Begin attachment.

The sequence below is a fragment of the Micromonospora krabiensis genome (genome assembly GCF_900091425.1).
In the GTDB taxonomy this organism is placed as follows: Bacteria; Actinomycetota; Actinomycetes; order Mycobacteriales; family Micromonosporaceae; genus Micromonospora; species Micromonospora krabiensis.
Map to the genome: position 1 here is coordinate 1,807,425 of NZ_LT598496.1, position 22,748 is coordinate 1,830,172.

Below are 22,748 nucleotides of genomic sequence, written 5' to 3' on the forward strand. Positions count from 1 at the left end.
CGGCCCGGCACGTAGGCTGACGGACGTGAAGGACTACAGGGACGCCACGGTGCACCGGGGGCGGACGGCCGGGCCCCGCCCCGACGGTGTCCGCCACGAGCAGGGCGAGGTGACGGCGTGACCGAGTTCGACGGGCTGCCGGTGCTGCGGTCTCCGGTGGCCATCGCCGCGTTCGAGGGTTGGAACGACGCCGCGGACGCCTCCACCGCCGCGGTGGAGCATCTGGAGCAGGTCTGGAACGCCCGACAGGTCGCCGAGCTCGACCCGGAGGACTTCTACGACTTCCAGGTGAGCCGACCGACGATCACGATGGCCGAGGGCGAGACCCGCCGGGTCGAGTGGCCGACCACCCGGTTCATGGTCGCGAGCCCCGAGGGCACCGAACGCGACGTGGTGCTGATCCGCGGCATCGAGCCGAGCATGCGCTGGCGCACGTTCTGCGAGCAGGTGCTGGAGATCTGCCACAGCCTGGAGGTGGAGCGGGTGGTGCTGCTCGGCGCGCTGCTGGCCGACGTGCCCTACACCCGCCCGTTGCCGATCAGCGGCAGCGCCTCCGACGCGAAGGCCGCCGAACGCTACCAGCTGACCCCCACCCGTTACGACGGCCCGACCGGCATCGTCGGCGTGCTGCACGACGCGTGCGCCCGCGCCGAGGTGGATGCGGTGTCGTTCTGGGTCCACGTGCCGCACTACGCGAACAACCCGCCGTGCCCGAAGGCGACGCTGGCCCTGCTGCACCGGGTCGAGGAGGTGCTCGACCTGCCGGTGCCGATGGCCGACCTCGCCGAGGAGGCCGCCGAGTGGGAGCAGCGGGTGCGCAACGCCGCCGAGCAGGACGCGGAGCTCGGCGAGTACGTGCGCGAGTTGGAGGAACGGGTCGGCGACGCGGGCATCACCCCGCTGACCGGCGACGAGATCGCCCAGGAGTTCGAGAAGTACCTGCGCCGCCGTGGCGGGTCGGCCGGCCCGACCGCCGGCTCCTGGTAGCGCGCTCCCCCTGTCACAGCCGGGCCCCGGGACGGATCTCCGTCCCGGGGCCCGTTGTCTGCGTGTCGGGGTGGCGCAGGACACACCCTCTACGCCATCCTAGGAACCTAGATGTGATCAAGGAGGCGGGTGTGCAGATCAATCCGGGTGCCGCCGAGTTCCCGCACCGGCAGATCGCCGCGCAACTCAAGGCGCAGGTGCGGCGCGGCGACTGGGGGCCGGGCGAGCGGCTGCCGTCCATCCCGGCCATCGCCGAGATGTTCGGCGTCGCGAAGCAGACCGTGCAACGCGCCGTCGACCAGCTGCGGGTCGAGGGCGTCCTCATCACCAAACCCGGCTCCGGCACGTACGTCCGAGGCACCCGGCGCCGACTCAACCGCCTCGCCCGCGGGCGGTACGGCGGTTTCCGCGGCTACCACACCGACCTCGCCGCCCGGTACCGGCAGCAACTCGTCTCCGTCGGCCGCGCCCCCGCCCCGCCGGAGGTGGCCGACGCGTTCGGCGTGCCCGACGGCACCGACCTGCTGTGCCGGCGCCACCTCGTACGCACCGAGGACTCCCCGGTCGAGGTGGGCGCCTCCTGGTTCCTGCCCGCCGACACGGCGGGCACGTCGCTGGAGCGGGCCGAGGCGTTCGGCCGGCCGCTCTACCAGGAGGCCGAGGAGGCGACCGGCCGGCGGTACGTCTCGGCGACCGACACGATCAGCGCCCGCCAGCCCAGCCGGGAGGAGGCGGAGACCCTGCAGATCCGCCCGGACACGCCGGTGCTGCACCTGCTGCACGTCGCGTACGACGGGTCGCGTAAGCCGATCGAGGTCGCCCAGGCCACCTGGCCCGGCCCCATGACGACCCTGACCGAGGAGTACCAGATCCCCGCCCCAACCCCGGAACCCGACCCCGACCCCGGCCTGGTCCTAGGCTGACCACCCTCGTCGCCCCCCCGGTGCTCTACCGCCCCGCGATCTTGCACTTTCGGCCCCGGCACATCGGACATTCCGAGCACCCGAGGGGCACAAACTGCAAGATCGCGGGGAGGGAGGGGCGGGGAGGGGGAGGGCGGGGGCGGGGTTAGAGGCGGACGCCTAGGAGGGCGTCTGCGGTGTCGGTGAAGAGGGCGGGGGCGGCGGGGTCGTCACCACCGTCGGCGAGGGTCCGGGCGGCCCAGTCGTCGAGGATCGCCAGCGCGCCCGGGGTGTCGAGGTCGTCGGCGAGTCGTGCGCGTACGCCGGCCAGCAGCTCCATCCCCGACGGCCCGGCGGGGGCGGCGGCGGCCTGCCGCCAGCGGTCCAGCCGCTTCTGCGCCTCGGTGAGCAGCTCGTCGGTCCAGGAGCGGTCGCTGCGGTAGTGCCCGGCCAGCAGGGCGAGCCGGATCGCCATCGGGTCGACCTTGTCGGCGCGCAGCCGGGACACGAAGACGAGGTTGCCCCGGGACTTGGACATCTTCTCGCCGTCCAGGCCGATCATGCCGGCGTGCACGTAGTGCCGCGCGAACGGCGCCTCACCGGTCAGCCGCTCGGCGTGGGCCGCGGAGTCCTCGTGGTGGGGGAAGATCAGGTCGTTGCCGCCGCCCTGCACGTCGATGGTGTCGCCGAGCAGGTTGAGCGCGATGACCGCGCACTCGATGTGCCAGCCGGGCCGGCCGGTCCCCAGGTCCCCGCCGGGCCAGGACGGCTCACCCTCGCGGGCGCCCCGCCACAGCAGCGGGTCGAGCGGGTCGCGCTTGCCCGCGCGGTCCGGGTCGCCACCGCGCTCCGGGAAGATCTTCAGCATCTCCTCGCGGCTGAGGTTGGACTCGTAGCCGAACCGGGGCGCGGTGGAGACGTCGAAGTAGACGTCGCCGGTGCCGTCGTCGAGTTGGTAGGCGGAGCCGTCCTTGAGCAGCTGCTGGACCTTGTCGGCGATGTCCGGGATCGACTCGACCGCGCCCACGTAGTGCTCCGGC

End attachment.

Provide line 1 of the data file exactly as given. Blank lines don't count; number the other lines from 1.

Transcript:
The sequence below is a fragment of the Micromonospora krabiensis genome (genome assembly GCF_900091425.1).